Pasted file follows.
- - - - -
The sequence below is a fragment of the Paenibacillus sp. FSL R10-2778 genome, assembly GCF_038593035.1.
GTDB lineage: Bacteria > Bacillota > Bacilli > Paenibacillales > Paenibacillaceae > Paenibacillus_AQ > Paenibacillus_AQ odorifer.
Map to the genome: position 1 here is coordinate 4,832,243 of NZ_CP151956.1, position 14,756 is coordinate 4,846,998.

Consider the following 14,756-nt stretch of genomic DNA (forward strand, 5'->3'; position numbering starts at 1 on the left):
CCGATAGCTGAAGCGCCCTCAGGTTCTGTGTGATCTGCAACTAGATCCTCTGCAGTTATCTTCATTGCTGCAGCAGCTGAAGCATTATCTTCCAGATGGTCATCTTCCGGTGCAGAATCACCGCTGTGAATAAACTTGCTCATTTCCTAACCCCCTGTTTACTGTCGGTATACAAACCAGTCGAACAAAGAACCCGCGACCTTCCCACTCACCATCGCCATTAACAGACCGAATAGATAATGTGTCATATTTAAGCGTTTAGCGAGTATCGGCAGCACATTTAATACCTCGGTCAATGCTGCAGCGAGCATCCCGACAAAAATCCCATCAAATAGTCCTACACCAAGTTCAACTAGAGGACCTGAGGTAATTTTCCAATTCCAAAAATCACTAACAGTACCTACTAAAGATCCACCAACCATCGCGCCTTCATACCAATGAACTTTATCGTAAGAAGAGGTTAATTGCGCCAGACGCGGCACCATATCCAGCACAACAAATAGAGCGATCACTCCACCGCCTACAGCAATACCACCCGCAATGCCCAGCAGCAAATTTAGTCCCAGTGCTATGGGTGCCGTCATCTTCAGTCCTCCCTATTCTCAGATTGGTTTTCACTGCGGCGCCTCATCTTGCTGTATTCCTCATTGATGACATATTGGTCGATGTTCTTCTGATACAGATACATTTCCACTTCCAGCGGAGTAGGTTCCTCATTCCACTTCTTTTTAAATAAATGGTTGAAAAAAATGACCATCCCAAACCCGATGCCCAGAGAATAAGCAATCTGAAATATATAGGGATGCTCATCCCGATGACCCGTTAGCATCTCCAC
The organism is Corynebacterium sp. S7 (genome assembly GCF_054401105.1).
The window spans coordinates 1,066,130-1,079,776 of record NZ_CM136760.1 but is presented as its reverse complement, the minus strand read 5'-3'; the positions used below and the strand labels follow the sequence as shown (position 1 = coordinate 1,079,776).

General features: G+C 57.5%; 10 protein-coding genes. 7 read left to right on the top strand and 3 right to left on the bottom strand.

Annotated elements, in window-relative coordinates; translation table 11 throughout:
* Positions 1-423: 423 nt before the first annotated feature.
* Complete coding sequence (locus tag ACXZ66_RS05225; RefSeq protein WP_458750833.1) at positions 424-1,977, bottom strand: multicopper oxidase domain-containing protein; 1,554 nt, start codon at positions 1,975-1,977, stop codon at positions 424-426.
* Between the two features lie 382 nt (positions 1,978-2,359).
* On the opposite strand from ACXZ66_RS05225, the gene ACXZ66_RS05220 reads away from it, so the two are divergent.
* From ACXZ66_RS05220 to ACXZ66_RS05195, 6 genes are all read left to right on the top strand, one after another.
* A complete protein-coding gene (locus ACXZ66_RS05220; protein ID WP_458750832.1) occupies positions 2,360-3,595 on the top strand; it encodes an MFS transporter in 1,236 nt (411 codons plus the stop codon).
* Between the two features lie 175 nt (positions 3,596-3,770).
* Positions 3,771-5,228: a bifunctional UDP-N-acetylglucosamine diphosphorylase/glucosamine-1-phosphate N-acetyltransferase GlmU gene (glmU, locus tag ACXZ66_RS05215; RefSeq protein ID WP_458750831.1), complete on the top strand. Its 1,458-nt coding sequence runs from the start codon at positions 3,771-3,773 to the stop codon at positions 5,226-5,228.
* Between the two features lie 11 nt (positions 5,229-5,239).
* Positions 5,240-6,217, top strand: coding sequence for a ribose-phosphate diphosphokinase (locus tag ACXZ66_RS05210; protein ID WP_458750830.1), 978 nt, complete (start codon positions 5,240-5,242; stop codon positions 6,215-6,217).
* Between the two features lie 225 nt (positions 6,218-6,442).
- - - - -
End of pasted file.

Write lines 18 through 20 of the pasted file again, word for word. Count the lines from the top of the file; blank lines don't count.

* Between the two features lie 11 nt (positions 5,229-5,239).
* Positions 5,240-6,217, top strand: coding sequence for a ribose-phosphate diphosphokinase (locus tag ACXZ66_RS05210; protein ID WP_458750830.1), 978 nt, complete (start codon positions 5,240-5,242; stop codon positions 6,215-6,217).
* Between the two features lie 225 nt (positions 6,218-6,442).